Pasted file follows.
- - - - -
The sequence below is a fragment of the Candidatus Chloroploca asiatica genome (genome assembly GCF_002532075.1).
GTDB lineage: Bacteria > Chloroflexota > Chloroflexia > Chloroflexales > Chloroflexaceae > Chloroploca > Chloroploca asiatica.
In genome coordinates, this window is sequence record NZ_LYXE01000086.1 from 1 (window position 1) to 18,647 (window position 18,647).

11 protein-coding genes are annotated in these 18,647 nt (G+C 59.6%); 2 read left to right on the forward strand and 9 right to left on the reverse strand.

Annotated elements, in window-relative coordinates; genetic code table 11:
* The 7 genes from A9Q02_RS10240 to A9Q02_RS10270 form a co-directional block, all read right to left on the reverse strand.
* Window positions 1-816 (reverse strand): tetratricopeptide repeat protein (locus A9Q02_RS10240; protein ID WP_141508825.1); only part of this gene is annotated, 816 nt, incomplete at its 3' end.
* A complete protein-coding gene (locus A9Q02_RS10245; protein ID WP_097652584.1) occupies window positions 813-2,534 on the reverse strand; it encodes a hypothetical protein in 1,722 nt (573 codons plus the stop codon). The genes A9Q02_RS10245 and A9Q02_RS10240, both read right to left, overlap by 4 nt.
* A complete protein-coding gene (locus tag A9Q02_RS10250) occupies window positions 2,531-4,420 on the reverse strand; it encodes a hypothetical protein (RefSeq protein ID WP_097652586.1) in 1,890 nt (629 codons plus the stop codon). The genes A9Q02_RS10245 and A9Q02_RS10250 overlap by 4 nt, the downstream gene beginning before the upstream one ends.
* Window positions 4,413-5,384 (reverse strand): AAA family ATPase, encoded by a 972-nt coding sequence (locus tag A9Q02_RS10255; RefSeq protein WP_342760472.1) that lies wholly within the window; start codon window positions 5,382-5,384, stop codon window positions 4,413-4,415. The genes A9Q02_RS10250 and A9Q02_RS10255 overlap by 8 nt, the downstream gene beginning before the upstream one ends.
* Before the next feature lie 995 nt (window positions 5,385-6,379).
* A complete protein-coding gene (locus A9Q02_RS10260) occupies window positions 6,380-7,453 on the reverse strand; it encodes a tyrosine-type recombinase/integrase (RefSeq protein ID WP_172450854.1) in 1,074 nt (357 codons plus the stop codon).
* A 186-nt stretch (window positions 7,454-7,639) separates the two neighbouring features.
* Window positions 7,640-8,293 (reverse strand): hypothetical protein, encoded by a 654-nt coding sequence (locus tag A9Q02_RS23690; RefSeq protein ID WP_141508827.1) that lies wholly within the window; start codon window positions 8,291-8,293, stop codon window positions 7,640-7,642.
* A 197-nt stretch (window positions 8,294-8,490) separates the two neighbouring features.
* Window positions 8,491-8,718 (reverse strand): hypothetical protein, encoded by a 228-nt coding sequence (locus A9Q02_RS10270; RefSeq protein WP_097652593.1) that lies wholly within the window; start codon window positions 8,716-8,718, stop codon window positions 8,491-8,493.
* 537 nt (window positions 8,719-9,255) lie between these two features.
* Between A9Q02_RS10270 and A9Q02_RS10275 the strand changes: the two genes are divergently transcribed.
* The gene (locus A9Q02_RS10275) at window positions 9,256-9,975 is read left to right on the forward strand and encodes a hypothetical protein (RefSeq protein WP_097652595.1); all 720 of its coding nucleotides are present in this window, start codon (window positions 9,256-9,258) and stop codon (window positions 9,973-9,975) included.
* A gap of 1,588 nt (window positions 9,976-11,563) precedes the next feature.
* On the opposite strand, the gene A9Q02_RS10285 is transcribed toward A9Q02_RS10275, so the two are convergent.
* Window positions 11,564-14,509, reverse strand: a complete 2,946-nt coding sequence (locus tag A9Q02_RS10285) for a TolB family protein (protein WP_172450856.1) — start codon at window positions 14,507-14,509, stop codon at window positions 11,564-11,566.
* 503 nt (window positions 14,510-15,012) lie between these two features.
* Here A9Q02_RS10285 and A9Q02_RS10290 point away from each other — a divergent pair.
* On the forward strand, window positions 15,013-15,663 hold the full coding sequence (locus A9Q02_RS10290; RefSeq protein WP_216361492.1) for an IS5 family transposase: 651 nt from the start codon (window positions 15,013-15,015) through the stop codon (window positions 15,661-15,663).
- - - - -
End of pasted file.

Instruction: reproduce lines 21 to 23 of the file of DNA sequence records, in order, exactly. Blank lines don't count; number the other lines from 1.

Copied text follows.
* On the opposite strand, the gene A9Q02_RS10285 is transcribed toward A9Q02_RS10275, so the two are convergent.
* Window positions 11,564-14,509, reverse strand: a complete 2,946-nt coding sequence (locus tag A9Q02_RS10285) for a TolB family protein (protein WP_172450856.1) — start codon at window positions 14,507-14,509, stop codon at window positions 11,564-11,566.
* 503 nt (window positions 14,510-15,012) lie between these two features.